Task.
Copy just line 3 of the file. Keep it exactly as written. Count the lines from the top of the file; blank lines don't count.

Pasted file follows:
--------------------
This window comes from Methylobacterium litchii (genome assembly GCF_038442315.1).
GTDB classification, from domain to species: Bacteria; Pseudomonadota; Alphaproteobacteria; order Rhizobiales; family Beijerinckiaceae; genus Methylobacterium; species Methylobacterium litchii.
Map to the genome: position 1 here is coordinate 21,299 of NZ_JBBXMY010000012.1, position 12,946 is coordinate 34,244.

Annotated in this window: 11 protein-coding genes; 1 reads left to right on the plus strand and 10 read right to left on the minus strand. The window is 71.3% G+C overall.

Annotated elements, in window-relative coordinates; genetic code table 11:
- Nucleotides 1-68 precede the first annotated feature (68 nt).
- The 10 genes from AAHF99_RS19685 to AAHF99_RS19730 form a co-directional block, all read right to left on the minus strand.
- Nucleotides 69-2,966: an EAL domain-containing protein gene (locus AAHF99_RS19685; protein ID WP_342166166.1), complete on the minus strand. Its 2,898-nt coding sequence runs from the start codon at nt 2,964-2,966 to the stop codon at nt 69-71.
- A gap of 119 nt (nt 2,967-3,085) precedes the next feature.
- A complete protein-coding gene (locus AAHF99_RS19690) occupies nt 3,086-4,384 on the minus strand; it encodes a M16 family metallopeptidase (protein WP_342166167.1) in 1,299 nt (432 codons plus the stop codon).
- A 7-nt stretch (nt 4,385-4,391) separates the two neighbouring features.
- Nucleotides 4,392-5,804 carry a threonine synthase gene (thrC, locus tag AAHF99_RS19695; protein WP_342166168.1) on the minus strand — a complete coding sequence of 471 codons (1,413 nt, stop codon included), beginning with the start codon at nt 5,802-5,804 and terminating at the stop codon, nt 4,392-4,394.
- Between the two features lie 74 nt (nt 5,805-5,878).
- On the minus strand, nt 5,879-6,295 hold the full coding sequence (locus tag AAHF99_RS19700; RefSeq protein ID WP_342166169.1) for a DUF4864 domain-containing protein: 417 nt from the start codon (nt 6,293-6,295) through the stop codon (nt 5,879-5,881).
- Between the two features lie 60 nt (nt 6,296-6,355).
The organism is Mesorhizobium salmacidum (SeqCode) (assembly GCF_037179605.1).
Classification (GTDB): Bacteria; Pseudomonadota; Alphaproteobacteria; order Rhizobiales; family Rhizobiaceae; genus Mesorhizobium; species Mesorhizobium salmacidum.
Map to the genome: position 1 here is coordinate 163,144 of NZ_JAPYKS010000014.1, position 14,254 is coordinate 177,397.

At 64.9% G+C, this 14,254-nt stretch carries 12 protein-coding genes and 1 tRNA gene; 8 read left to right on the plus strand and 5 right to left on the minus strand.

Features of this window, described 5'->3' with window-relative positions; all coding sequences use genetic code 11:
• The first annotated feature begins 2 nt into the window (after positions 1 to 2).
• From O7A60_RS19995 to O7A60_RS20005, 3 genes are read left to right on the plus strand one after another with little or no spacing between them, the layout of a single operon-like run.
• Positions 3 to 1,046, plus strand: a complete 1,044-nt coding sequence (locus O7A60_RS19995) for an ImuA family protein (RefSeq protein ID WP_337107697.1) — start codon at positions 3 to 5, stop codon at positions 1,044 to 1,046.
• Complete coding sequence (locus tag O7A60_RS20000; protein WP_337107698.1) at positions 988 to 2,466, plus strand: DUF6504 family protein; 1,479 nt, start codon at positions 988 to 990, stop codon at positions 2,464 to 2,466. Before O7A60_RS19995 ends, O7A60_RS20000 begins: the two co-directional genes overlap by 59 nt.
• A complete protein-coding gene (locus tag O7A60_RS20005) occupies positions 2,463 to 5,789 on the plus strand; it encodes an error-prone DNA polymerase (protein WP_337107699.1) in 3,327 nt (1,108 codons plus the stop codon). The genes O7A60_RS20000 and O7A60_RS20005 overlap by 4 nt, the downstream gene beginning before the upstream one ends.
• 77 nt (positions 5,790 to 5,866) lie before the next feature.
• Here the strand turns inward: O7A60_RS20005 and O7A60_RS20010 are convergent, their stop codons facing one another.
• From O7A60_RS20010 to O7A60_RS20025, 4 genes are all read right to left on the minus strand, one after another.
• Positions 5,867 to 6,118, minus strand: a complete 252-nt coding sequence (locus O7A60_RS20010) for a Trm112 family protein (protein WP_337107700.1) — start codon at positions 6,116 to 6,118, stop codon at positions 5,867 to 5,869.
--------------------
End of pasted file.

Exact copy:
Map to the genome: position 1 here is coordinate 21,299 of NZ_JBBXMY010000012.1, position 12,946 is coordinate 34,244.